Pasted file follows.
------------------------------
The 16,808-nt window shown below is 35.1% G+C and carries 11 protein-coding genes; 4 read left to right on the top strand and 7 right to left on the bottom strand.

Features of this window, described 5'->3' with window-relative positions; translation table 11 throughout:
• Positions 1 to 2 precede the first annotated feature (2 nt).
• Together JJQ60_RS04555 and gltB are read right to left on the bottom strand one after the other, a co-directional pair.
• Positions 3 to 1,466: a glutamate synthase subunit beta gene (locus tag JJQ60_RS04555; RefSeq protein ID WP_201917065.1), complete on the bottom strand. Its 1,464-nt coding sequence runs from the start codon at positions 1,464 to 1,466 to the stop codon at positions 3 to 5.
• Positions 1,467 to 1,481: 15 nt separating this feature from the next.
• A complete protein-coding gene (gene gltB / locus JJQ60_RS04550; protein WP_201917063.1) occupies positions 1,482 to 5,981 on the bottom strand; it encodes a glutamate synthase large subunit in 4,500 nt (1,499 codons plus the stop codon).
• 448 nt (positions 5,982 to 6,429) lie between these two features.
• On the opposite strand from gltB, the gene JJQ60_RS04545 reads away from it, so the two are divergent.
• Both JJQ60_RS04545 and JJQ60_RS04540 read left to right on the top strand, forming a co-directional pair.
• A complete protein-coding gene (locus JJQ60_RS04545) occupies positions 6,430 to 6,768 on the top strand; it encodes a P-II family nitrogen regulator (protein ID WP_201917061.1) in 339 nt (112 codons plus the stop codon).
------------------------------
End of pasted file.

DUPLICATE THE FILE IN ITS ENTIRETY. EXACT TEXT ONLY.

The 16,808-nt window shown below is 35.1% G+C and carries 11 protein-coding genes; 4 read left to right on the top strand and 7 right to left on the bottom strand.

Features of this window, described 5'->3' with window-relative positions; translation table 11 throughout:
• Positions 1 to 2 precede the first annotated feature (2 nt).
• Together JJQ60_RS04555 and gltB are read right to left on the bottom strand one after the other, a co-directional pair.
• Positions 3 to 1,466: a glutamate synthase subunit beta gene (locus tag JJQ60_RS04555; RefSeq protein ID WP_201917065.1), complete on the bottom strand. Its 1,464-nt coding sequence runs from the start codon at positions 1,464 to 1,466 to the stop codon at positions 3 to 5.
• Positions 1,467 to 1,481: 15 nt separating this feature from the next.
• A complete protein-coding gene (gene gltB / locus JJQ60_RS04550; protein WP_201917063.1) occupies positions 1,482 to 5,981 on the bottom strand; it encodes a glutamate synthase large subunit in 4,500 nt (1,499 codons plus the stop codon).
• 448 nt (positions 5,982 to 6,429) lie between these two features.
• On the opposite strand from gltB, the gene JJQ60_RS04545 reads away from it, so the two are divergent.
• Both JJQ60_RS04545 and JJQ60_RS04540 read left to right on the top strand, forming a co-directional pair.
• A complete protein-coding gene (locus JJQ60_RS04545) occupies positions 6,430 to 6,768 on the top strand; it encodes a P-II family nitrogen regulator (protein ID WP_201917061.1) in 339 nt (112 codons plus the stop codon).